Washington—Senator Dianne Feinstein (D-Calif.) today released the following statement in support of a resolution she introduced with Senator Patty Murray (D-Wash.) to express the Senate’s support of equal pay for the national women’s soccer team. The resolution was approved unanimously.
“Last month, the national women’s soccer team filed a complaint with the Equal Employment Opportunity Commission.
“The complaint states that women are paid just 40 percent of what men are paid—despite the fact that our women’s soccer team has long been one of the best in the world. The team has won four of the last five Olympic gold medals and three of the last seven World Cups.
“However, the wage gap between the men and women’s team is stark. Women are paid $3,600 per game while men are paid $5,000 per game. Women soccer players are awarded a win bonus of $1,350 per game. In contrast, male soccer players are awarded win bonuses of between $6,250 and $17,625 per game.
“That’s up to 13 times more. This differential is so significant that a woman player who wins all 20 exhibition games would still make $1,000 less than a male player who lost all 20 exhibition games.
“Women soccer players are even given smaller per-diems when they travel. Women receive $50 per day, while men receive $62.50 per day. These examples represent the pervasiveness of wage discrimination in this country.
“The most successful women’s soccer team in the world still earns just 40 cents for every dollar earned by men—and that needs to change. The Senate should stand in solidarity with the national women’s soccer team and pass this resolution.
“Of course, what’s happening to the women’s soccer team isn’t an isolated event. It’s indicative of a much broader, entrenched problem in this country.
“Women are still paid just 79 cents for every dollar earned by men. This means that every woman who works full time is paid $10,700 less—every year.
“This gap has a significant effect on the economic security of working families—40 percent of women are the primary or sole breadwinners in their families.
“That means 40 percent of families depend on women’s wages to pay the bills. Every dollar women lose to the wage gap makes a difference.
“Here are just a few examples of what the wage gap costs families: $10,700 is more than one year’s worth of groceries for a family of four, seven months of mortgage and utility payments or 11 months of rent.
“And, the wage gap is even bigger for African-American and Latino women. African-American women are paid just 60 cents. Hispanic women are paid just 55 cents. We can't allow this discrimination to continue.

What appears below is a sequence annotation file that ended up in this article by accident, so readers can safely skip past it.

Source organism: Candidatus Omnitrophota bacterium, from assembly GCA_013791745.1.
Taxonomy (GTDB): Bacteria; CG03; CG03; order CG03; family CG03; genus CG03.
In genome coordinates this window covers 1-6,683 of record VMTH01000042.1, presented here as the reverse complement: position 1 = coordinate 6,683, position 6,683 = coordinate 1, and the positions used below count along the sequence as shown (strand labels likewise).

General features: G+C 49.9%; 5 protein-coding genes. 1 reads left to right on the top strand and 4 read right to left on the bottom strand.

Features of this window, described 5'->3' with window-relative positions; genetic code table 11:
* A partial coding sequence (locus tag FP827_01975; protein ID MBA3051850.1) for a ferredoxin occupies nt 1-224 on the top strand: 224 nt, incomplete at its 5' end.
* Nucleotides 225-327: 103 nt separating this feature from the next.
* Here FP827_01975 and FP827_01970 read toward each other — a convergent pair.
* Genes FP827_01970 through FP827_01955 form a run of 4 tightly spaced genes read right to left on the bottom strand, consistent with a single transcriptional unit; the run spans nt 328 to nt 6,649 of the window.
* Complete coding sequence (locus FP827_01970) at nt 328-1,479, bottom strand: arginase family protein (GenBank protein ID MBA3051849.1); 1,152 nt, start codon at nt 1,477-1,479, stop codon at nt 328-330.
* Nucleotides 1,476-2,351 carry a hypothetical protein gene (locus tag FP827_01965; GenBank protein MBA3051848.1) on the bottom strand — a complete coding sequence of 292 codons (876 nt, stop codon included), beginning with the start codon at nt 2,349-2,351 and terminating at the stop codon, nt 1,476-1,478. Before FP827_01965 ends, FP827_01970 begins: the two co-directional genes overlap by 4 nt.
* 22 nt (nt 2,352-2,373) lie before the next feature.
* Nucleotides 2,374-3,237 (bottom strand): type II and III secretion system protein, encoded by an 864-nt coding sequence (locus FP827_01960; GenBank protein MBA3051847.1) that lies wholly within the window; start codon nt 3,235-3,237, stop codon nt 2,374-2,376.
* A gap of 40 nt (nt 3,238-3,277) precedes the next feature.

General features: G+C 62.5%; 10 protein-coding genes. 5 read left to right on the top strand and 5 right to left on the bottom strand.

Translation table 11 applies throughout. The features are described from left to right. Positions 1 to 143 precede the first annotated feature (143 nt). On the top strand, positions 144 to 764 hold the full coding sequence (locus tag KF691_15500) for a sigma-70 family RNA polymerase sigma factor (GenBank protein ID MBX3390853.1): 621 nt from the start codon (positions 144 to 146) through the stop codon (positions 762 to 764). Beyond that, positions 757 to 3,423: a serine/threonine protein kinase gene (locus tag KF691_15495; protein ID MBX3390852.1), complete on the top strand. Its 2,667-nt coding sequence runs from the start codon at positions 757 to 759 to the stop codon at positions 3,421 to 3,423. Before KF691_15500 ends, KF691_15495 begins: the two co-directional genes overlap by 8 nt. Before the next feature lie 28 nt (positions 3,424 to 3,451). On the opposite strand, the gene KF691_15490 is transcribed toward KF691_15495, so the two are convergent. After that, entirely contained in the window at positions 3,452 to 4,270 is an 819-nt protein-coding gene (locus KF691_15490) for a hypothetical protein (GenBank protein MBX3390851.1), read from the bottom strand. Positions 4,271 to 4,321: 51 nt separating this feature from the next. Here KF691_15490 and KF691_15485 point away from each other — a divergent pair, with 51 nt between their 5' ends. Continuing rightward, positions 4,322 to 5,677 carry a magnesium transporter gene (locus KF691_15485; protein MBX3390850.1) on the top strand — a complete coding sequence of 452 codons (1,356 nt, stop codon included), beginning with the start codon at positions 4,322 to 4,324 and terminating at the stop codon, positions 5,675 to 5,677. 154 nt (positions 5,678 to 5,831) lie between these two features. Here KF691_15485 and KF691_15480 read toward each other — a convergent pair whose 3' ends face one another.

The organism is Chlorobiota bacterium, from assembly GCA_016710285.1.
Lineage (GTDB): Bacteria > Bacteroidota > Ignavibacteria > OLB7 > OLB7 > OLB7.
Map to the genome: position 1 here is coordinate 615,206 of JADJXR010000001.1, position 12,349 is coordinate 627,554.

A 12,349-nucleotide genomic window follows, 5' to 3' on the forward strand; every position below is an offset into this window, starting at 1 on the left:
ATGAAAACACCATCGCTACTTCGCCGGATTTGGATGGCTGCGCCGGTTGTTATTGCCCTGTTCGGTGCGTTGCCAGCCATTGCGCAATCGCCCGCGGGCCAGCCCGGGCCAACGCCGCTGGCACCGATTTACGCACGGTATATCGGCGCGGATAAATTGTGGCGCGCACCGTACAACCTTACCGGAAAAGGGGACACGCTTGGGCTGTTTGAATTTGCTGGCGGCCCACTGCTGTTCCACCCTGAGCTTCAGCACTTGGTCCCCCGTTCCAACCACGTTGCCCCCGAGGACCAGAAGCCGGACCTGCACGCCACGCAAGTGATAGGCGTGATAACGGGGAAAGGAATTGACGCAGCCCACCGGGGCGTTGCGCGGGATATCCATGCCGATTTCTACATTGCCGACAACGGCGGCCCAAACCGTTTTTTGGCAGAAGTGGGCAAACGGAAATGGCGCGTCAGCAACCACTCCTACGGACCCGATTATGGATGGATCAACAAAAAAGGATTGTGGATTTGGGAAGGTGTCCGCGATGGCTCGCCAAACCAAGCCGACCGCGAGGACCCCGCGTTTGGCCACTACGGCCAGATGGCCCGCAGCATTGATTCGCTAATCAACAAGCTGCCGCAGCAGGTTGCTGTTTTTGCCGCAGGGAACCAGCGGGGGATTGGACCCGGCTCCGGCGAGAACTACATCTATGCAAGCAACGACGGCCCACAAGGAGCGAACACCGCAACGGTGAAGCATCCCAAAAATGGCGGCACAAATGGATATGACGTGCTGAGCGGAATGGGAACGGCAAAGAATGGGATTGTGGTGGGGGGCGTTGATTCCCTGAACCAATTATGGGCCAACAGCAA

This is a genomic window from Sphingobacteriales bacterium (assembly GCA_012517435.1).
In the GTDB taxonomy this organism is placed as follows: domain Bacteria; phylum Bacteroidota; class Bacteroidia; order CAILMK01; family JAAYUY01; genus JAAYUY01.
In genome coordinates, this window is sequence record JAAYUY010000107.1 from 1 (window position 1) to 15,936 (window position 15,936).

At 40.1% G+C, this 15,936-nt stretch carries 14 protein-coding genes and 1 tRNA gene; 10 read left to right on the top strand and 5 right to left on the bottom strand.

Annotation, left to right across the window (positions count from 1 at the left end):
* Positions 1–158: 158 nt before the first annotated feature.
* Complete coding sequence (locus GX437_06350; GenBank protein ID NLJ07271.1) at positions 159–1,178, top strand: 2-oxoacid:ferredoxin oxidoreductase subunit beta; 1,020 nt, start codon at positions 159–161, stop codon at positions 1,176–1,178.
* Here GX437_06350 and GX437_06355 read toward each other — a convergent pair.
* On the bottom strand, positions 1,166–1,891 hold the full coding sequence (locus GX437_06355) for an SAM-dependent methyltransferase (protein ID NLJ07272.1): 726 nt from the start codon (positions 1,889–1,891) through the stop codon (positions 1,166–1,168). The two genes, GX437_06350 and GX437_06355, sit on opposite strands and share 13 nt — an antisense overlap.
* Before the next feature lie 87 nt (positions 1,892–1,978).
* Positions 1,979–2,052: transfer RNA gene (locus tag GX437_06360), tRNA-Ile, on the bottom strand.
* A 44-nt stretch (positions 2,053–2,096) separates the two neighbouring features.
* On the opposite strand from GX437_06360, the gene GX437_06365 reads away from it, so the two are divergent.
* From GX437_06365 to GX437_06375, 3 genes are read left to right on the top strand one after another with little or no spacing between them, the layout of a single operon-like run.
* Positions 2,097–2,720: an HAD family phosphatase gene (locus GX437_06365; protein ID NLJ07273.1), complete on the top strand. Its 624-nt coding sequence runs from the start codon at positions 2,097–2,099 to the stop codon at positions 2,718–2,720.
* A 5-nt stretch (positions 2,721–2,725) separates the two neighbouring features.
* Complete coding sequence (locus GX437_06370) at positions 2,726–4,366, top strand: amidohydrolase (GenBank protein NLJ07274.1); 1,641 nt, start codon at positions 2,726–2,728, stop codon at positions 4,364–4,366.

“The wage gap is a national problem. It affects all women and the Senate must take action. The Paycheck Fairness Act is a good place to start.
“I’ve long supported this bill, which is sponsored by Senator Barbara Mikulski. The Paycheck Fairness Act would protect women from retaliation if they ask about wages and require employers to justify paying women less than men for the same job.
“Women often don’t know they are being paid less than men and making the system more transparent will help reduce the wage gap. The bill would also make it easier for women to take legal action under the Equal Pay Act, including class action lawsuits.
“Under current law, it is significantly easier to recoup lost wages if they were denied through other discriminatory practices—like failure to pay overtime. Lastly, the bill would create a training program to help women negotiate their salaries.
“This is a commonsense bill and one that’s long overdue. President John F. Kennedy signed the Equal Pay Act in 1963. At the time, women made 59 cents for every dollar earned by men. In 53 years, we’ve only closed the gap by 16 cents.
“At this rate, it won’t be eliminated until 2059. Women and their families deserve better and they can’t afford to wait that long. I strongly urge the Senate to pass the Paycheck Fairness Act and the resolution before us today.
“In closing, the Senate has an opportunity to stand up for equal pay for the women’s soccer team—and all American women—by passing this resolution.”